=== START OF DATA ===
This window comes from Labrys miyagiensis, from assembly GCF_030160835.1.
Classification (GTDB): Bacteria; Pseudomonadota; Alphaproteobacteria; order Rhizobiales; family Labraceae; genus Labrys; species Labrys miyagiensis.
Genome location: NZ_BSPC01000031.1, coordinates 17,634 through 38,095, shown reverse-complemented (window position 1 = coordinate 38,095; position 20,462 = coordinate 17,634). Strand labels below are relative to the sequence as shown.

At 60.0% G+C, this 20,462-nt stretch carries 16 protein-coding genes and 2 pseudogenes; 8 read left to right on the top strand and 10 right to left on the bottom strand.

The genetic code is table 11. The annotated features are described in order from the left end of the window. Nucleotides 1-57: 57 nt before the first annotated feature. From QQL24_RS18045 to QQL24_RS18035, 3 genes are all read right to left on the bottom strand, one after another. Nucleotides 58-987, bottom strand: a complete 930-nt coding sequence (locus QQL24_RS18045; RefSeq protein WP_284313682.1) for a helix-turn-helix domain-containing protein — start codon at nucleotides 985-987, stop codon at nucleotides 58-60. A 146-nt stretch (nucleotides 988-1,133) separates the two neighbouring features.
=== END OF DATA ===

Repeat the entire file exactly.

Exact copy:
This window comes from Labrys miyagiensis, from assembly GCF_030160835.1.
Classification (GTDB): Bacteria; Pseudomonadota; Alphaproteobacteria; order Rhizobiales; family Labraceae; genus Labrys; species Labrys miyagiensis.
Genome location: NZ_BSPC01000031.1, coordinates 17,634 through 38,095, shown reverse-complemented (window position 1 = coordinate 38,095; position 20,462 = coordinate 17,634). Strand labels below are relative to the sequence as shown.

At 60.0% G+C, this 20,462-nt stretch carries 16 protein-coding genes and 2 pseudogenes; 8 read left to right on the top strand and 10 right to left on the bottom strand.

The genetic code is table 11. The annotated features are described in order from the left end of the window. Nucleotides 1-57: 57 nt before the first annotated feature. From QQL24_RS18045 to QQL24_RS18035, 3 genes are all read right to left on the bottom strand, one after another. Nucleotides 58-987, bottom strand: a complete 930-nt coding sequence (locus QQL24_RS18045; RefSeq protein WP_284313682.1) for a helix-turn-helix domain-containing protein — start codon at nucleotides 985-987, stop codon at nucleotides 58-60. A 146-nt stretch (nucleotides 988-1,133) separates the two neighbouring features.